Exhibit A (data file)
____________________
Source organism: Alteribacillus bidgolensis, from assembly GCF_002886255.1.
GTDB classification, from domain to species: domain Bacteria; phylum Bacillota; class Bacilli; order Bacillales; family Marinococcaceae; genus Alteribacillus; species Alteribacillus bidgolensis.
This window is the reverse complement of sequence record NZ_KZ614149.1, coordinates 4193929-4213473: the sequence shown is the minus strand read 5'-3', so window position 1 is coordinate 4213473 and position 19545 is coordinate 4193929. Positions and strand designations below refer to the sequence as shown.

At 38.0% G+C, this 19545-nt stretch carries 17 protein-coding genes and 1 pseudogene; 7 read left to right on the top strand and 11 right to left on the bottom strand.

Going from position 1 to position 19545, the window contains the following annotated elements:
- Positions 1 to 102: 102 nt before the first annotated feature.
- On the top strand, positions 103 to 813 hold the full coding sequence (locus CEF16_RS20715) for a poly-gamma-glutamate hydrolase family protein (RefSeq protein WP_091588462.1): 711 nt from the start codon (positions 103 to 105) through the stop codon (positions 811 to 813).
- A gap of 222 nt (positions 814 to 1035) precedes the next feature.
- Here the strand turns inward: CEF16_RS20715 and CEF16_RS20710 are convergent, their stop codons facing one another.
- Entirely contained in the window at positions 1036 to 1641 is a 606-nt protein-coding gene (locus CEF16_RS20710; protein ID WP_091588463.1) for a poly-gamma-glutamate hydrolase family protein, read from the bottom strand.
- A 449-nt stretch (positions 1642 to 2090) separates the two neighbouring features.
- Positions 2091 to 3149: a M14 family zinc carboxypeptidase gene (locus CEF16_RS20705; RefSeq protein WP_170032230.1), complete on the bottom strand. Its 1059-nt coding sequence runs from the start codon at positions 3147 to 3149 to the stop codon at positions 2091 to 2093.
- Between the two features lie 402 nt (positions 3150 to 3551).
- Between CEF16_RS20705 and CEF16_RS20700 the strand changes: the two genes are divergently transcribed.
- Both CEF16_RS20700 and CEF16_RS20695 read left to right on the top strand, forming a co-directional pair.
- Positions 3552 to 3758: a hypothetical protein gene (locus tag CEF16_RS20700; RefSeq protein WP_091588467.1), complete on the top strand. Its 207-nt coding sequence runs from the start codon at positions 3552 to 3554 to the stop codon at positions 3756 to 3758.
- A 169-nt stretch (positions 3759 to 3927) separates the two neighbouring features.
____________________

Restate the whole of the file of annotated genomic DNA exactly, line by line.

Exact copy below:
Source organism: Alteribacillus bidgolensis, from assembly GCF_002886255.1.
GTDB classification, from domain to species: domain Bacteria; phylum Bacillota; class Bacilli; order Bacillales; family Marinococcaceae; genus Alteribacillus; species Alteribacillus bidgolensis.
This window is the reverse complement of sequence record NZ_KZ614149.1, coordinates 4193929-4213473: the sequence shown is the minus strand read 5'-3', so window position 1 is coordinate 4213473 and position 19545 is coordinate 4193929. Positions and strand designations below refer to the sequence as shown.

At 38.0% G+C, this 19545-nt stretch carries 17 protein-coding genes and 1 pseudogene; 7 read left to right on the top strand and 11 right to left on the bottom strand.

Going from position 1 to position 19545, the window contains the following annotated elements:
- Positions 1 to 102: 102 nt before the first annotated feature.
- On the top strand, positions 103 to 813 hold the full coding sequence (locus CEF16_RS20715) for a poly-gamma-glutamate hydrolase family protein (RefSeq protein WP_091588462.1): 711 nt from the start codon (positions 103 to 105) through the stop codon (positions 811 to 813).
- A gap of 222 nt (positions 814 to 1035) precedes the next feature.
- Here the strand turns inward: CEF16_RS20715 and CEF16_RS20710 are convergent, their stop codons facing one another.
- Entirely contained in the window at positions 1036 to 1641 is a 606-nt protein-coding gene (locus CEF16_RS20710; protein ID WP_091588463.1) for a poly-gamma-glutamate hydrolase family protein, read from the bottom strand.
- A 449-nt stretch (positions 1642 to 2090) separates the two neighbouring features.
- Positions 2091 to 3149: a M14 family zinc carboxypeptidase gene (locus CEF16_RS20705; RefSeq protein WP_170032230.1), complete on the bottom strand. Its 1059-nt coding sequence runs from the start codon at positions 3147 to 3149 to the stop codon at positions 2091 to 2093.
- Between the two features lie 402 nt (positions 3150 to 3551).
- Between CEF16_RS20705 and CEF16_RS20700 the strand changes: the two genes are divergently transcribed.
- Both CEF16_RS20700 and CEF16_RS20695 read left to right on the top strand, forming a co-directional pair.
- Positions 3552 to 3758: a hypothetical protein gene (locus tag CEF16_RS20700; RefSeq protein WP_091588467.1), complete on the top strand. Its 207-nt coding sequence runs from the start codon at positions 3552 to 3554 to the stop codon at positions 3756 to 3758.
- A 169-nt stretch (positions 3759 to 3927) separates the two neighbouring features.